My career path
"I'm passionate about everything I do. I’m motivated by my desire to make a better future for those who come after us, by contributing something concrete to future generations."
I’m a civil engineer specialized in structural engineering. I work as a civil engineering consultant, manage small building projects, am a member of a selection committee, and have taught courses at the University of Applied Sciences and Arts (HES). I’m currently very involved in politics – it’s important for there to be engineers in that area, too. At the municipal government in Lugano, I handle property management and promote new projects. Building is a culture for women as well.
I’m passionate about everything I do. I’m motivated by my desire to make a better future for those who come after us, by contributing something concrete to future generations.
My career path. In secondary school, I did the science curriculum. Nobody in my family had been to university before, but my parents supported all five of their children in our choices. I always knew I wanted to go to university, and when someone told me about engineering, it appealed to me. I studied at ETH Zurich, where there were three women and 120 men. Everything went well, except with the professors sometimes, but I have to say that I was quite talented. After that, I returned to Ticino and worked in an engineering firm for seven years. After I got married and had two children, I started freelancing, and as I gained more experience, I created a firm with two colleagues (Zanini & Borlini). We won several competitions and at one point had up to 15 employees. My greatest accomplishment was building the periscope at the main train station in Pollegio. Reinforced concrete is my thing and it’s what I taught at HES, for example. I even published a manual on concrete structures called Strutture di calcestruzzo, the third edition of which came out in 2019.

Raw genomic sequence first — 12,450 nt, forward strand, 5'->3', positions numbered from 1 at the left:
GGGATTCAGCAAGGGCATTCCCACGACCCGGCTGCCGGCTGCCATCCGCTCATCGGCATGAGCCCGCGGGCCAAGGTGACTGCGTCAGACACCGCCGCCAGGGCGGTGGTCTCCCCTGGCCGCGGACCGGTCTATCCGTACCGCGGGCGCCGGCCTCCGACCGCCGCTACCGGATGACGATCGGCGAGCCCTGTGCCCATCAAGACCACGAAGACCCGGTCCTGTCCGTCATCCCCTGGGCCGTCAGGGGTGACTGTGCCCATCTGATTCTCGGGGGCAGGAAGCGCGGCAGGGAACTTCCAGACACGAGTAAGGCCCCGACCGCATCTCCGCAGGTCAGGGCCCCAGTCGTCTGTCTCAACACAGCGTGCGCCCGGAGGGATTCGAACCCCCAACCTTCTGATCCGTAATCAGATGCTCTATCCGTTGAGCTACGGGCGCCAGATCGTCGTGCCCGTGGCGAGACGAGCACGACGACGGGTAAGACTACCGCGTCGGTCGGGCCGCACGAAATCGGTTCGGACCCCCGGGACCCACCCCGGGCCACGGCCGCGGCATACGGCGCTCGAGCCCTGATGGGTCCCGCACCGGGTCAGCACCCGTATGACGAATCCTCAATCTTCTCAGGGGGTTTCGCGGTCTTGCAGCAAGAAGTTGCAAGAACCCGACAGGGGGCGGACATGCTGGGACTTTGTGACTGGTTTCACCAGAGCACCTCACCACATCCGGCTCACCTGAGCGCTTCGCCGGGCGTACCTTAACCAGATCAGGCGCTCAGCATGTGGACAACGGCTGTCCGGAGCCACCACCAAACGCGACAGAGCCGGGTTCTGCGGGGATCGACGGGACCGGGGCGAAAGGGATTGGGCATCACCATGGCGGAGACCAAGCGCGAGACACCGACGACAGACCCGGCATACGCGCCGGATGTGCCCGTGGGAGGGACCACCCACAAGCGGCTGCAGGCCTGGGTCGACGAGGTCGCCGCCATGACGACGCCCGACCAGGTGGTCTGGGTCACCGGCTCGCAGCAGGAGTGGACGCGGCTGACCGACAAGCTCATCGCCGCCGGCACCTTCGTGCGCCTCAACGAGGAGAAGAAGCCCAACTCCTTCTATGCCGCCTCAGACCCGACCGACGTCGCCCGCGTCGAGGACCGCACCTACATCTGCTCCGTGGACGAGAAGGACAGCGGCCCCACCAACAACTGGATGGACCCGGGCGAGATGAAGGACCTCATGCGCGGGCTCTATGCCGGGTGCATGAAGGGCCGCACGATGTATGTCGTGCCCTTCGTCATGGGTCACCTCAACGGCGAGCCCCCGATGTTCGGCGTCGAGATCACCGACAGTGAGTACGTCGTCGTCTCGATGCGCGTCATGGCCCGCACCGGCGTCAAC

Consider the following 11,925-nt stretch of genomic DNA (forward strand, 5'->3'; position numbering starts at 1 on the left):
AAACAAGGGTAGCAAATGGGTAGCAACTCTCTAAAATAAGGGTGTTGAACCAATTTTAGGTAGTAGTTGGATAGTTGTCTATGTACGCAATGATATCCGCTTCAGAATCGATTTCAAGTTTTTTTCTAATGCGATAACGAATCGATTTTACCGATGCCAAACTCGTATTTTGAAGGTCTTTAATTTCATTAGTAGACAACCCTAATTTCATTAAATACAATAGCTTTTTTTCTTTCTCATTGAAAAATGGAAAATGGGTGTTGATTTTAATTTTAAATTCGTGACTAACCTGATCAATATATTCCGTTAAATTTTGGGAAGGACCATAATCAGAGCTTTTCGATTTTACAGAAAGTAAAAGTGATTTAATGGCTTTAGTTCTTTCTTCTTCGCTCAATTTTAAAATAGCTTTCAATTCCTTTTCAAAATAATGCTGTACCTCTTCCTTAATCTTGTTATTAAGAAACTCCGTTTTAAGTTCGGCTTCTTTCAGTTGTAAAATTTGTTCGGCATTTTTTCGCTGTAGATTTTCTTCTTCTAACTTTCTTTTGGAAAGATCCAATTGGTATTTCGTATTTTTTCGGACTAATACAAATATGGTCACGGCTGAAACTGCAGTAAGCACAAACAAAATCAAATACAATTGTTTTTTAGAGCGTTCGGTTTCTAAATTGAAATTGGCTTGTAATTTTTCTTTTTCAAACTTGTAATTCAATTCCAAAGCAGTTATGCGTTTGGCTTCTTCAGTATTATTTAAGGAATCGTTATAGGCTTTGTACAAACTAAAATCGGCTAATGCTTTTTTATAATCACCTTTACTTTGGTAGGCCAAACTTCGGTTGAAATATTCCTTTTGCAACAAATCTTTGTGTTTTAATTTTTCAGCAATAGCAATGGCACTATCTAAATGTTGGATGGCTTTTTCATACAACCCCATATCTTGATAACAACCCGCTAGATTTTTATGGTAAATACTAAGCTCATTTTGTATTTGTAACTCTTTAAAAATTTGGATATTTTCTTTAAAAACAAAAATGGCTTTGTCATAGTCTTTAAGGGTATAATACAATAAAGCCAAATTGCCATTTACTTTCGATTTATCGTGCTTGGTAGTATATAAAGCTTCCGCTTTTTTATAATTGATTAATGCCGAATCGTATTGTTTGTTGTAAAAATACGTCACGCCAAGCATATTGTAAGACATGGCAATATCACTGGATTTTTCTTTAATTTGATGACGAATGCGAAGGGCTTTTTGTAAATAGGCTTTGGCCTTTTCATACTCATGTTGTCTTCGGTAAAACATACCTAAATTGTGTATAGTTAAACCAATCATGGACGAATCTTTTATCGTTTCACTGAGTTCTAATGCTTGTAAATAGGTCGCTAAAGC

I went into politics because I think engineers need to be in charge of land planning, infrastructure and building conservation : it is a very technical subject, not just political. Over the years, I have become really involved in associations for female professionals, such as the Swiss Association of Women Engineers, ASFI. I’m also part of a housing cooperative for low-income pensioners, called Residenza Emmy. I’ve always had the unfailing support of my husband, and we take care of our family together.
A downside or obstacle ? There are still too few women in our field because of prejudices that are learnt very early on at school. On the 50th anniversary of women’s suffrage in Ticino (1969), I dove into our history and discovered that women were absent in every sector in the 1950s. We’ve made progress since then, but what worries me now is that everyone uses technology, but the software is always developed by young white males – women still aren’t present.
I’m proud that I never get bored and that I’ve had such varied experiences. I work on projects and lead construction work, mentor apprentices, teach courses at the university, do the bookkeeping, help manage the household and have raised a son and a daughter – all of that makes for a well-rounded experience.